Evacuation order issued over massive wildfire near California city
An evacuation order has been issued for residents in parts of the City of Arcadia in Southern California as a massive wildfire was inching closer to the populated communities.
All residents north of Elkins Avenue and east of Santa Anita Avenue were ordered to evacuate due to dangerous wildfire conditions, Xinhua news agency quoted the city authorities as saying in a statement.
"Do not wait until it is too late. If you have not already done so, quickly gather your family, pets, important papers, medications, and any emergency supplies, and evacuate the area as soon as possible.
"If your family must split up, determine a designated meeting place to account for every member," the statement added.
The blaze, dubbed Bobcat Fire, burning in the Angeles National Forest has scorched around 32,000 acres with only 6 per cent containment, according to InciWeb, an inter-agency all-risk incident web information management system.
"The fire continues to actively grow to the north and south, with keeping it out of the foothills communities as the top priority. Crews are constructing handline and dozerline where possible to stop the downhill progression," InciWeb said, adding that helicopters are being used to support the ground forces as air conditions allow.
Over 800 firefighters are battling the blaze and a Red Cross evacuation centre has been established in Arcadia.
Evacuation warnings were also still in effect for other nearby cities of Monrovia, Bradbury, Sierra Madre, Altadena, Duarte and Pasadena.
Meanwhile, Southern California remained shrouded in smoke due to the raging wildfires.
The August Complex Fire, California's largest ever, has merged to cover 875,059 acres, with only 25 percent contained, the California Department of Forestry and Fire Protection (Cal Fire) said.
In the San Bernardino Mountains, the 14,212 acre El Dorado Fire which occurred on September 5 was contained by 41 per cent, according to Cal Fire.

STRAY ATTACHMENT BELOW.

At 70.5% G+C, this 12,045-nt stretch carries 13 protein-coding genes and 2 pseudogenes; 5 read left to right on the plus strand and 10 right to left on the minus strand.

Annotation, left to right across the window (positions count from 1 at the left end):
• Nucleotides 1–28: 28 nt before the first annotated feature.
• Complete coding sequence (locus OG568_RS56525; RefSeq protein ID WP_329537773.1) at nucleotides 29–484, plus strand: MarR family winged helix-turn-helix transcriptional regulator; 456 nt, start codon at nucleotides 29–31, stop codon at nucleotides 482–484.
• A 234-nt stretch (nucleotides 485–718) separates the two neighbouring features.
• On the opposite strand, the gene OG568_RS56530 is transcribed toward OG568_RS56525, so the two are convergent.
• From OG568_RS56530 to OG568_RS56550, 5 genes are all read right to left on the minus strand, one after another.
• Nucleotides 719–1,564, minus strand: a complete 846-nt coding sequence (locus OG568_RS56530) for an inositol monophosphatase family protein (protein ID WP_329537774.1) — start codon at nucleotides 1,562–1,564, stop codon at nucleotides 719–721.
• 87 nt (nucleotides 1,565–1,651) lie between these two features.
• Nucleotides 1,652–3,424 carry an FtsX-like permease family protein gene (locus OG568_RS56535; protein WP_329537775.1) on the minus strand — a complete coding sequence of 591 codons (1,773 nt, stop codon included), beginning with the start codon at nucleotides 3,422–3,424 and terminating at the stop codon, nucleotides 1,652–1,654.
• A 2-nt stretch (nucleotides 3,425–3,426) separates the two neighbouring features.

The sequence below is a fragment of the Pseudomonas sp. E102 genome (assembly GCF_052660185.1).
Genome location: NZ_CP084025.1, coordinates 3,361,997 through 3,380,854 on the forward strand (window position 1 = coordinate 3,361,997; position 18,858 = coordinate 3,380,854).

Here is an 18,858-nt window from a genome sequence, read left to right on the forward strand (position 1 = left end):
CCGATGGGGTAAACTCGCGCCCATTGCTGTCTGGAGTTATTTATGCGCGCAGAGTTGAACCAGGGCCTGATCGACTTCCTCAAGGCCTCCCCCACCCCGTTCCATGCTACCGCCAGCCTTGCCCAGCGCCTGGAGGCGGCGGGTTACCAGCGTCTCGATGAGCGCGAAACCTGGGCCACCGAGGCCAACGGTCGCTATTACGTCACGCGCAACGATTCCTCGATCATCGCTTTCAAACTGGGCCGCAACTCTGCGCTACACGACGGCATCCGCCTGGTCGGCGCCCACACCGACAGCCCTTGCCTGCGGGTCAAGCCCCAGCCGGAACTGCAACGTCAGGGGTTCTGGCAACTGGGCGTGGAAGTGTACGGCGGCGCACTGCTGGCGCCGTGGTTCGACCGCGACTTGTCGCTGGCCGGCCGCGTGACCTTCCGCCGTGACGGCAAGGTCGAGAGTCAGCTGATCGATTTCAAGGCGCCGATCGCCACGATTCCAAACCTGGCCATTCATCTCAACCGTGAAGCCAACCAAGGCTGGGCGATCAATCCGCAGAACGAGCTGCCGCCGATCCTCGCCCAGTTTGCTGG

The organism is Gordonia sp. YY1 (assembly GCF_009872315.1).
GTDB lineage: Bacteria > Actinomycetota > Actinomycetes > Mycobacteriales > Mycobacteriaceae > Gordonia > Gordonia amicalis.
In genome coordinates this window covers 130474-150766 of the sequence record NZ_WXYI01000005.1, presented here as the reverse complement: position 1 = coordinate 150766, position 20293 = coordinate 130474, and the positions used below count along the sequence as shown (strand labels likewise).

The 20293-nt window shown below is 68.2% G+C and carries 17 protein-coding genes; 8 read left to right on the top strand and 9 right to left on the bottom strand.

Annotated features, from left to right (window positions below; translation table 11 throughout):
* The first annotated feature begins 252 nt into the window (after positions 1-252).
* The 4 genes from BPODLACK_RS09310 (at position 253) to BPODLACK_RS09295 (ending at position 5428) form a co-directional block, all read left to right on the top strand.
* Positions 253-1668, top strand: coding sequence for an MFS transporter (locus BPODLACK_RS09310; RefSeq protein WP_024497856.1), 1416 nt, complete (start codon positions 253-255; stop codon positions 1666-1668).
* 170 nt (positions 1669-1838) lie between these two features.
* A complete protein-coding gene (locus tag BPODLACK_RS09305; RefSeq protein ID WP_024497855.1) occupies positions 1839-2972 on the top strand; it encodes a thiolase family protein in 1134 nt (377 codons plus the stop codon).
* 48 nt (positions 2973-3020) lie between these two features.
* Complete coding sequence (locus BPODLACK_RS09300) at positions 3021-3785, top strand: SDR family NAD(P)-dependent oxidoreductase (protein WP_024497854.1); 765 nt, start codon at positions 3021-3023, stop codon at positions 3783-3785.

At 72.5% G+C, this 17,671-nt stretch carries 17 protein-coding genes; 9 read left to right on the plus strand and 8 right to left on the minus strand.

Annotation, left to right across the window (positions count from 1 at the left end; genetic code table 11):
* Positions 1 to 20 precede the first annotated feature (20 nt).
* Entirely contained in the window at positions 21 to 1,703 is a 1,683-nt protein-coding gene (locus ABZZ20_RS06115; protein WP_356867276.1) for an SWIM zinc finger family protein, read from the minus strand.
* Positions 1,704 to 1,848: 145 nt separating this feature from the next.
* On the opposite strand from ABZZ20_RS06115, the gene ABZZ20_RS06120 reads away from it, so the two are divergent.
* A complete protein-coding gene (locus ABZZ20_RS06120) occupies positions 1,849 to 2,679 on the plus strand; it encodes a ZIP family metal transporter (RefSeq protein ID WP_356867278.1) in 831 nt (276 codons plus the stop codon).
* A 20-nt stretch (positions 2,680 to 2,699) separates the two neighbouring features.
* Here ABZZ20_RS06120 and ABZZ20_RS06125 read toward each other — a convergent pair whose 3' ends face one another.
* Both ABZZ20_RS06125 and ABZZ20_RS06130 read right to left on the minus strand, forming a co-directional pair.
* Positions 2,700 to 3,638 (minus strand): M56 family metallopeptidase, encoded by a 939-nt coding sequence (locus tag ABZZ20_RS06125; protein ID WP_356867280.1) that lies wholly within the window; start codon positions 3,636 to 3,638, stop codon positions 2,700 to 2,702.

A smoke advisory remains in effect in most of Los Angeles County and parts of Orange, Riverside and San Bernardino counties due to the Bobcat Fire.
President Donald Trump will visit California on Monday for a briefing with emergency response officials on the devastating wildfires racing through the region, according to local media.
A map updated by the South Coast Air Quality Management District (SCAQMD) showed air quality in the region during this weekend is expected to range from moderate to unhealthy for sensitive groups, such as children, elderly, and people with respiratory or heart disease.
In some areas near the wildfire scenes, the air quality is forecast as "unhealthy" level.
"Breathing in smoke can aggravate lung disease, cause asthma attacks, cause acute bronchitis, and increase the risk of respiratory infections," the National Weather Service warned on its official website.
The SCAQMD issued a smoke advisory every day since the El Dorado and Bobcat fires erupted last week and brought ash, dust and debris across the region.
Additionally, smoke from wildfires in Northern and Central California is making its way south.
The fires have killed a total of 19 people and has so far scorched 3.2 million acres and destroyed some 4,000 structures across California.
About 16,570 firefighters were battling 29 major wildfires statewide Sunday.
The federal, state and local resources assigned to active wildfires include more than 2,200 fire engines, 388 water tenders, 304 bulldozers and 104 aircraft, according to Cal Fire. - IANS